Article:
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Lord of the Flies

From the novel by William Golding, adapted by Nigel Williams
Regent's Park Open Air Theatre
(2011)

Lord of the Flies production photo

As you walk into the Regent's Park Open Air Theatre, your eyes are immediately drawn to the stage - the theatre has taken full advantage of their large outdoor space and put in yet another spectacular set. The smoking wreck of a plane dominates the right side, complete with suitcases spilling out, and a torn off wing makes a ramp on the left. It's a good thing there's no curtain hiding it, or the first five minutes of Lord of the Flies would be lost to goggling at Jon Bausor's set.

That would be a shame. The play, adapted from William Golding's classic novel by Nigel Williams, starts strongly with the appearance of Ralph and Piggy, two school boys who have survived a plane wreck and found themselves alone on a desert island. The two strike up a friendship and are quickly joined by the other surviving schoolboys. After a brief struggle for leadership between Ralph and the already power-hungry Jack Merridew, Ralph becomes the leader of the tribe.

The chaos settles in quickly. Whilst Ralph's priority is to keep a fire going as a smoke signal, Jack is more intent on hunting. James Clay plays the imposing Jack, whipping the boys into a frenzy with his chants and dances. Yet whenever he loses his power, his tantrums remind you that he's still just a bossy child. Through a good script and an excellent performance, we see how easy it is for him to justify his actions to himself.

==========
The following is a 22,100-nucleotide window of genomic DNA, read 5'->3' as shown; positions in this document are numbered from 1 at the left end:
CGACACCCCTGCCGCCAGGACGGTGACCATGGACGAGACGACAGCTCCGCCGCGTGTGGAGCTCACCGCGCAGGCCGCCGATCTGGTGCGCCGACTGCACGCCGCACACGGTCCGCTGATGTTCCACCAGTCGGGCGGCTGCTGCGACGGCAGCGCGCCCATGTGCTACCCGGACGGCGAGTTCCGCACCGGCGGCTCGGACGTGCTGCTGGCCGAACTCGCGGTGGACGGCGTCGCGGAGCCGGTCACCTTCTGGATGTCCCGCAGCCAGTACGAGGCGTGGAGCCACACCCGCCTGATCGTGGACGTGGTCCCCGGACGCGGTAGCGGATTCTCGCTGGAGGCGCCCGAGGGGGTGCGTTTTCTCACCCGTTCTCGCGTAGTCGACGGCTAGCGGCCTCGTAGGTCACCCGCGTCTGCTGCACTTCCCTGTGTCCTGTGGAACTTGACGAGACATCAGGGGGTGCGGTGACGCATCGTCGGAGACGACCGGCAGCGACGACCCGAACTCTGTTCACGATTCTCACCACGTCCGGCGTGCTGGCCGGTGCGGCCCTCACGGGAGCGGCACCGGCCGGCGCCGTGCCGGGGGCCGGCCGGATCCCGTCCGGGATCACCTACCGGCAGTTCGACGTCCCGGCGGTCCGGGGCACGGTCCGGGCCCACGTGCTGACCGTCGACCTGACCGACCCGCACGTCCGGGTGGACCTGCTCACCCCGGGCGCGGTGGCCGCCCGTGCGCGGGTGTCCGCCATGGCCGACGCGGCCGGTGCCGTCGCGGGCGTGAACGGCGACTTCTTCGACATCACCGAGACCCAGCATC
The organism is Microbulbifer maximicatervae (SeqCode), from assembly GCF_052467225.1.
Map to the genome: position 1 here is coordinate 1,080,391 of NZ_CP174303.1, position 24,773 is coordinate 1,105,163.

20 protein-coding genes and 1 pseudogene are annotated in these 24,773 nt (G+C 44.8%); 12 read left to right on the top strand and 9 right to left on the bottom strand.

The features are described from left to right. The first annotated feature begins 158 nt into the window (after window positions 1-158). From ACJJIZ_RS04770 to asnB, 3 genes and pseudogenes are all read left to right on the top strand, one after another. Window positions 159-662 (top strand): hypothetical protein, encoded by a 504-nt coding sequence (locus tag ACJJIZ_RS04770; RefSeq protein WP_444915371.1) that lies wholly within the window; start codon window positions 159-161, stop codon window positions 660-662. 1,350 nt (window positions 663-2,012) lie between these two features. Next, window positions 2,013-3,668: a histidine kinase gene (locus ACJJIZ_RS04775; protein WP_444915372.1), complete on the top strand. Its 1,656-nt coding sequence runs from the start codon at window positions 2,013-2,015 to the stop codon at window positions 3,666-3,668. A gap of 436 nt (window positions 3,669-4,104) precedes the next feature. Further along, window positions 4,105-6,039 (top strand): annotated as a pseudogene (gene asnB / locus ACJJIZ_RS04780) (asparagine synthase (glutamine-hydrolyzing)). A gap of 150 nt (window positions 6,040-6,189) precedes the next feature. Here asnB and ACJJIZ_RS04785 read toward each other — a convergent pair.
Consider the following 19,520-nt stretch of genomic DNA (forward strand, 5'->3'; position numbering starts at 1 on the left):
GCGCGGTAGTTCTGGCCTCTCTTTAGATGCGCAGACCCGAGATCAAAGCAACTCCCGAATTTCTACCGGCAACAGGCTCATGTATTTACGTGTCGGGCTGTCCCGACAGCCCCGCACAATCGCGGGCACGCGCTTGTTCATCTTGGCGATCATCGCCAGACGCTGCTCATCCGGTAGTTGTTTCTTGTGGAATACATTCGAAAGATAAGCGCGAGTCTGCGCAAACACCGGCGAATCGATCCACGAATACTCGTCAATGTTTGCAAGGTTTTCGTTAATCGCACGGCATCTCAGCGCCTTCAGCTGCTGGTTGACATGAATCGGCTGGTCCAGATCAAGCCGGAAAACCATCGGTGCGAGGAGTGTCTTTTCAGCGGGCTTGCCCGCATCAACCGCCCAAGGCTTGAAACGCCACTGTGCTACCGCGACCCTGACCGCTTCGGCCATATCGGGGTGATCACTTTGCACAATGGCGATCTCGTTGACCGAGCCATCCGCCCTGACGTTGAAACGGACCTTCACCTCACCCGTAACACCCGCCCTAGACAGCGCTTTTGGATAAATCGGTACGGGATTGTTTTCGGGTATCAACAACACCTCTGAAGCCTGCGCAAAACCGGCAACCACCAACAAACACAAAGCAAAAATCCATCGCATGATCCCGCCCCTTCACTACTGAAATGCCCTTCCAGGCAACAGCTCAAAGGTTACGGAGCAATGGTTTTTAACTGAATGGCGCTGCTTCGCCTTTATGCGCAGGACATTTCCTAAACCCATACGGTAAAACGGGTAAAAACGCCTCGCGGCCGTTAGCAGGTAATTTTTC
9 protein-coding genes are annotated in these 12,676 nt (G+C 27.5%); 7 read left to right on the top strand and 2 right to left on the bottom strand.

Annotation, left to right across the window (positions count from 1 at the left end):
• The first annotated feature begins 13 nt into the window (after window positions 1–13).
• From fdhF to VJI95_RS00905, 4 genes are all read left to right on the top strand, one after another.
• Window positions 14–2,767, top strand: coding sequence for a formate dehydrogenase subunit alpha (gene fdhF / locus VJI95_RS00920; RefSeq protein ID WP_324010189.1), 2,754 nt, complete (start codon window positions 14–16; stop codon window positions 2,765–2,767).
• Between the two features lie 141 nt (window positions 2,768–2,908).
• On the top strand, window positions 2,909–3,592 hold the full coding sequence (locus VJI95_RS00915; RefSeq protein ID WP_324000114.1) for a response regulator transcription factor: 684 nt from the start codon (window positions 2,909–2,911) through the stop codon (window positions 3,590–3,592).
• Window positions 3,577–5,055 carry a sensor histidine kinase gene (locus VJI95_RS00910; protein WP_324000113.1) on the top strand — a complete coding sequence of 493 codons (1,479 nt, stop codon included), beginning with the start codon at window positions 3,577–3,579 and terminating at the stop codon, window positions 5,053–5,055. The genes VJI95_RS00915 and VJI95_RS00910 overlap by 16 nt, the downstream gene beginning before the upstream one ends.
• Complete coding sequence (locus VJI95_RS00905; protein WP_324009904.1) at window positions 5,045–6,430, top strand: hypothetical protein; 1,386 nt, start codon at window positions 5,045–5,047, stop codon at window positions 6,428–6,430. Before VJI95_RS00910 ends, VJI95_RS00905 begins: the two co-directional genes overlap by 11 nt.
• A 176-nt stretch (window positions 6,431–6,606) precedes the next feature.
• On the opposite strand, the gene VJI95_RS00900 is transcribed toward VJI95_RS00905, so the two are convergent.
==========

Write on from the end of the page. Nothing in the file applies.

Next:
Meanwhile, Alistair Toovey as Ralph starts with an air of carefree adventure before descending in worry and doubt. Toovey has a boyish charm at the start, and his despair is palpable as he desperately clings to his ideals.

As the play gets darker, so does the sky. The innocuous fires in Act One become menacing in Act Two. By the time night has fallen, the boys loyal to Jack have painted themselves, and, as they run around the stage with lighted brands, they strike a powerful tribal image, creating an incredible atmosphere of primal savagery.

The atmosphere is only enhanced by director Tim Sheader and fight director Kate Waters. Although clearly tightly choreographed, the movement retains the feeling of raw energy and spontaneity.

There is also spontaneity in Jon Bausor's design; as well as the initial wonder of the set, there are hidden surprises and removable panels. By the end, the set has fallen apart as much as the tribe.

The show is a little too long; after the initial hasty rush into savagery, the pace slows and becomes somewhat repetitive, but the energetic direction and the excellent performances of the young cast keep it afloat. James McConville and Stuart Matthews work well together as the vulnerable twins Sam and Eric, and nine-year-old Harrison Sansostri strikes all the right notes of cute and funny as Perceval.

Despite a few flaws, the production is visually stunning and amazingly atmospheric. Raw, powerful, energetic and disturbing, the show is a brilliant professional debut for many of the cast and another feather in the cap for artistic director Tim Sheader.

Reviewer: Emma Berge